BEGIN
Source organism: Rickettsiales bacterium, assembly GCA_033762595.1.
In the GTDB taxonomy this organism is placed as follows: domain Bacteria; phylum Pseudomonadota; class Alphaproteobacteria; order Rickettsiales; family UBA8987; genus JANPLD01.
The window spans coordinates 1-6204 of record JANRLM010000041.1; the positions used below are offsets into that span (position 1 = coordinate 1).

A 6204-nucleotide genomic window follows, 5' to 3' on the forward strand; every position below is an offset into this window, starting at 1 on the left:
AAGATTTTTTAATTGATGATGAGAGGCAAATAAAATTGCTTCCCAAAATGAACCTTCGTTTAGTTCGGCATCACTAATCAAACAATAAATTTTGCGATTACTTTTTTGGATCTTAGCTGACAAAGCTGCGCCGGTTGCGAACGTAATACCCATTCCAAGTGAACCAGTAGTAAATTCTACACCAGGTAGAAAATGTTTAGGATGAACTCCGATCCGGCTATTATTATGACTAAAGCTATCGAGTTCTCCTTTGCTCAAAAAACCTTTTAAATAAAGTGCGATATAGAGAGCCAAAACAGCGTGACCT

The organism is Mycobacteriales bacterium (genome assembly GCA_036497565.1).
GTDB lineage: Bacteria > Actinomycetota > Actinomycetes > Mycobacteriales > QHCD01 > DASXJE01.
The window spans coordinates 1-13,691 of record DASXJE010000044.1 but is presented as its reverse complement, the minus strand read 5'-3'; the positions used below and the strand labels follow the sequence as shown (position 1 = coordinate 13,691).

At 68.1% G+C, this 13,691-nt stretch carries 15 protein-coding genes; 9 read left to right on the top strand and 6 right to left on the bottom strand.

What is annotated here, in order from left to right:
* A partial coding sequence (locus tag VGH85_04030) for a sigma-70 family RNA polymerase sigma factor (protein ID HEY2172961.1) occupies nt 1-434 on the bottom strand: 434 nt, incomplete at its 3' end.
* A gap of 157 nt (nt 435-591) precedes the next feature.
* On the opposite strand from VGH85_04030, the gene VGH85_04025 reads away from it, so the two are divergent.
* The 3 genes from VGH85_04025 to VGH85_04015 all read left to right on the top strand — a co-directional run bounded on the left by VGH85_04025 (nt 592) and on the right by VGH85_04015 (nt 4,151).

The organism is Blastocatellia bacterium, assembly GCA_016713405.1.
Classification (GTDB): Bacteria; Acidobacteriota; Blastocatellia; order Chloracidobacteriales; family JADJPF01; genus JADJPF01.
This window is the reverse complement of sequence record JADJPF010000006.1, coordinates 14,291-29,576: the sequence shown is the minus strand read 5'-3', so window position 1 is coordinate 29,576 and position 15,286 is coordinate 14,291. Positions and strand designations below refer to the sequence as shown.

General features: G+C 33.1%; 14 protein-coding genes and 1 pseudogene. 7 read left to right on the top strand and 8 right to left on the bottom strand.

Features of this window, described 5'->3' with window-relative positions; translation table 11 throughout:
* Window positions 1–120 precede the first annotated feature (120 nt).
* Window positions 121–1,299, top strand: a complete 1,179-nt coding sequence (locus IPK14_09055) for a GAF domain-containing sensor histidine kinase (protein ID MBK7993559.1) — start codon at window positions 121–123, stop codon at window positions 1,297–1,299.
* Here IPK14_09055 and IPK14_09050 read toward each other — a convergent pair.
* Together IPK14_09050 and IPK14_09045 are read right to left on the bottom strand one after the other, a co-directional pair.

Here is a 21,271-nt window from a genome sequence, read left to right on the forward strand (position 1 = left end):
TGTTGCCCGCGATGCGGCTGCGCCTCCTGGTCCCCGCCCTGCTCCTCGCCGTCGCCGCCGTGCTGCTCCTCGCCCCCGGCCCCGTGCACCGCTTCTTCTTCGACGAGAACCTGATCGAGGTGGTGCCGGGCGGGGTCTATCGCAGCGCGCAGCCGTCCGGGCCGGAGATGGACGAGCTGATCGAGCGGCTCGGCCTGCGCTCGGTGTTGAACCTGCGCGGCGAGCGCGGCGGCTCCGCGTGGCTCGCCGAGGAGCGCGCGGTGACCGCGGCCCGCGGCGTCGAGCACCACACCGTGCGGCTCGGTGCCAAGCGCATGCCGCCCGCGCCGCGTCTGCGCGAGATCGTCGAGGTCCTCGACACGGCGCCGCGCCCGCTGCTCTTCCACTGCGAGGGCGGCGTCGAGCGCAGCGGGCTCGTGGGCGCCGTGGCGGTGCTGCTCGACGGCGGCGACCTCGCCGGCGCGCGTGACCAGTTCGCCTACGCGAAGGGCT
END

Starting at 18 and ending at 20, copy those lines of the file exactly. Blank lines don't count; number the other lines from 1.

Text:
General features: G+C 33.1%; 14 protein-coding genes and 1 pseudogene. 7 read left to right on the top strand and 8 right to left on the bottom strand.

Features of this window, described 5'->3' with window-relative positions; translation table 11 throughout:
* Window positions 1–120 precede the first annotated feature (120 nt).